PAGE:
Although some people immigrate to the United States for work, others seek to live stateside to be with family members. Fortunately, many people can sponsor their relatives for family-based immigration visas. The immigration process is complicated, and it is critical that applicants provide the correct information and follow the proper procedure; otherwise, their claims may be denied. If you want to help a family member obtain an immigrant visa, it is advisable to hire an attorney to assist you. The knowledgeable Boston family-based immigration attorneys of O’Neil & Hauser P.C. are proficient at handling all aspects of immigration cases, and if you engage our services, we will fight to help you reunite with your family. Each of our lawyers has been practicing immigration law for over twenty years, and immigration matters comprise over ninety percent of our work. Our office is located in Boston, and we routinely help people with immigration issues globally.Family-Based Immigration
People living in the United States may be eligible to petition for family-based immigration visas for their relatives or potential future relatives, like fiancés. Only certain people are eligible to petition for immigration benefits for their relatives, though, and what family members they can help immigrate depends on their status. Specifically, a person must either be a refugee admitted into the country as a refugee or granted asylum within the past two years, a permanent resident, otherwise known as a green card holder, or a United States citizen, to be eligible to seek a family-based immigration visa for a relative.
People seeking to bring family members to the United States must prove the validity of their purported relationships with the individuals they seek to sponsor and that they possess the means to provide them with financial support. They must also prove their status in the United States, which means they must show that they are either citizens, legal permanent residents, or qualifying refugees. Family based immigration visas for immediate relatives are not capped per year, while those granted to more distant relatives are limited each year.Family-Based Immigration Visas Filed by United States Citizens
Citizens have the greatest rights with regard to petitioning for family-based immigration visas. Specifically, they can petition for visas for their spouses and unmarried and married children. Petitioners that are at least 21 years old can petition for their siblings and parents as well. Spouses and unmarried children under 21 are granted the highest priority. Citizens can also petition to bring their fiancés to the United States under K-1 visas, which are nonimmigrant visas. If they do not marry within 90 days, the fiancé must leave the country. Other visas may be available as well, depending on the specific circumstances of a case.Family Based Immigration Visas Filed by Lawful Permanent Residents and Refugees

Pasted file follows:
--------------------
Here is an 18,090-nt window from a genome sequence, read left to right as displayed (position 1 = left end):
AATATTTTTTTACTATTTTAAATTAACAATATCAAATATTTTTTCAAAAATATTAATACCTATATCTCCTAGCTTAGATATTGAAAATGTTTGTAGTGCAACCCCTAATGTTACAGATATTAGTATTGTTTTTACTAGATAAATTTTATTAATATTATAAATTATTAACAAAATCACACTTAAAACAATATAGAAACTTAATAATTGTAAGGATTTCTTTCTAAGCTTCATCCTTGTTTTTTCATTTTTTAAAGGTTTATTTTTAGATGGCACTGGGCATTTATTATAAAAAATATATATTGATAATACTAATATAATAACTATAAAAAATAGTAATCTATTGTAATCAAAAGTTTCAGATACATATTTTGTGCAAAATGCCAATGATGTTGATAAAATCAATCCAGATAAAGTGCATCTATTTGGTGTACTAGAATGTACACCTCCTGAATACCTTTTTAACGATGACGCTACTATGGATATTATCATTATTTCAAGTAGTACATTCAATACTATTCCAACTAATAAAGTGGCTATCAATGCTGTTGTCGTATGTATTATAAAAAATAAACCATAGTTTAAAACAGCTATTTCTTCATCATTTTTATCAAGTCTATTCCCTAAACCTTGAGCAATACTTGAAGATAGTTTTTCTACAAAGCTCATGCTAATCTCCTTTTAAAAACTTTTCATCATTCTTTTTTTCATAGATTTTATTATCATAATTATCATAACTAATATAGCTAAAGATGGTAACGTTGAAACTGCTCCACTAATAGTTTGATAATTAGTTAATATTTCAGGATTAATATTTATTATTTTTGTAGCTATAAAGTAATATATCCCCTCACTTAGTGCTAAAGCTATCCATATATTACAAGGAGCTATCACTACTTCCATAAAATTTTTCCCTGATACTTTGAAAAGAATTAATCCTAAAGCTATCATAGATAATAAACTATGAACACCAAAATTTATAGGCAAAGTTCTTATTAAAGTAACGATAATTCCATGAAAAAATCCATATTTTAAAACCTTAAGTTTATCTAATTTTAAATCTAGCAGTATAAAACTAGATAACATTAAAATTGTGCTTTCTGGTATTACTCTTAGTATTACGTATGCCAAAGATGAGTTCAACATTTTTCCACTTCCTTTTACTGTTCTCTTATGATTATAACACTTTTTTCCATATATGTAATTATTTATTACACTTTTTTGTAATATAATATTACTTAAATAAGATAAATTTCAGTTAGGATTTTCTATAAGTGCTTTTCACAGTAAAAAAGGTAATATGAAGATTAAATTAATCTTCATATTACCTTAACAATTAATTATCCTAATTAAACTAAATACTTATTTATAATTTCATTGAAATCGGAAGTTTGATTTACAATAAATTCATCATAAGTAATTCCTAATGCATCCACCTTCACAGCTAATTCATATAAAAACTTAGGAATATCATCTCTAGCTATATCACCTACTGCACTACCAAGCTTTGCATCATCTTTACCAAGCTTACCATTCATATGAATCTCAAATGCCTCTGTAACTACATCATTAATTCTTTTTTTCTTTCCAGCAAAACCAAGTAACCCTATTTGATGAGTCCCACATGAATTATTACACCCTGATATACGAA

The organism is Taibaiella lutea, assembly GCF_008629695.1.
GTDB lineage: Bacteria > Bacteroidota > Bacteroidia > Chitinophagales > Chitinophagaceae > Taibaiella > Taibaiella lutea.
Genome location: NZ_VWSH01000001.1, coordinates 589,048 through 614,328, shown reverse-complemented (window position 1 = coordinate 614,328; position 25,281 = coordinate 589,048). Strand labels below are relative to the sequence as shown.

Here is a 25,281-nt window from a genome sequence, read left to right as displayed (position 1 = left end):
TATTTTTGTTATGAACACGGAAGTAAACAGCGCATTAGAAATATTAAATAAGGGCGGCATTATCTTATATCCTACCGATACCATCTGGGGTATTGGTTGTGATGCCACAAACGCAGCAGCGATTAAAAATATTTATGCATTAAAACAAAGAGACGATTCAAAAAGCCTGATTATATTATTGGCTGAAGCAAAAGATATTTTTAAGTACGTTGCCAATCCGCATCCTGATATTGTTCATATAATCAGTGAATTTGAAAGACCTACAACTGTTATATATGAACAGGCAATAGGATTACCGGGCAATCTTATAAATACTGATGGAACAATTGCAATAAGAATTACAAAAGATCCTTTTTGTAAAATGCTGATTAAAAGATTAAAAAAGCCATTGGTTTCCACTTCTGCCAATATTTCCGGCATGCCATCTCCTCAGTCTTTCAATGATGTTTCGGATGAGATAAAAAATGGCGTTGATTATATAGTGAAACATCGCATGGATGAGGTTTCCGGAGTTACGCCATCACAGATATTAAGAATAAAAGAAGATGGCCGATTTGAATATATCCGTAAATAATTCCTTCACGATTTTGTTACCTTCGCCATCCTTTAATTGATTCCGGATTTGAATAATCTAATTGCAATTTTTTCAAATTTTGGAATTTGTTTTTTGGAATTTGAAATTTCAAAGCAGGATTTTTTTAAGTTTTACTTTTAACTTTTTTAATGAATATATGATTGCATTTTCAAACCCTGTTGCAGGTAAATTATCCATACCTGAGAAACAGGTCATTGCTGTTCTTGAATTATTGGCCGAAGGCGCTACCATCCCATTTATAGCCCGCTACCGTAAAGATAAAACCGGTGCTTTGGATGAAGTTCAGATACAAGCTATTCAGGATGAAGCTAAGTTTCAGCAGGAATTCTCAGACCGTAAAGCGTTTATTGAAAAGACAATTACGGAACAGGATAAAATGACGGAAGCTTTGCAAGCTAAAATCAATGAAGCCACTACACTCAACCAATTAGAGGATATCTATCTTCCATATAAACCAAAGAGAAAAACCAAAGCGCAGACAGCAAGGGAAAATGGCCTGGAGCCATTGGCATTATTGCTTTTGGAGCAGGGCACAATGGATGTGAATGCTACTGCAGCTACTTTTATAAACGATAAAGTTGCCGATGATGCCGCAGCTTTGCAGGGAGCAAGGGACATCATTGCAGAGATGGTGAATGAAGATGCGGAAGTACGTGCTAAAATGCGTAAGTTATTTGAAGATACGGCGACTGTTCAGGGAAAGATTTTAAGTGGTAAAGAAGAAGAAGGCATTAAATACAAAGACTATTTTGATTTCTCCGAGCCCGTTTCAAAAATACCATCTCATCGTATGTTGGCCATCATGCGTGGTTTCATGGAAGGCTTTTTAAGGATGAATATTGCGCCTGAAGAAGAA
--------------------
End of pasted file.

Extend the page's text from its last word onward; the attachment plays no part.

Legal permanent residents are only eligible to file petitions for family-based immigration visas for their spouses and unmarried children. In certain circumstances, lawful permanent residents can petition for V visas for their minor children and spouses as well, which allows them to immigrate to the United States while their visas are being processed. Eligible refugees may only petition for visas for their spouses and unmarried children under 21.Confer With a Boston Immigration Attorney
Many permanent residents and citizens of the United States are eligible to obtain family-based immigration visas for their family members who live in other countries. If you need help petitioning for a visa for a family member, it is in your best interest to confer with an attorney. At O’Neil & Hauser P.C., our practiced Boston lawyers take pride in helping people reunite with their loved ones, and we are eager to assist you with your immigration needs. We have numerous bilingual attorneys and offer translation services in multiple languages, including Portuguese, Spanish, Cantonese, Mandarin, Greek, Italian, French, and Arabic. We have developed a good relationship with multiple government agencies over the years we have practiced immigration law, and we are members of the American Immigration Lawyers Association. We have an office in Boston where you can contact us by calling (617) 426-8100 or using our form online to set up a meeting.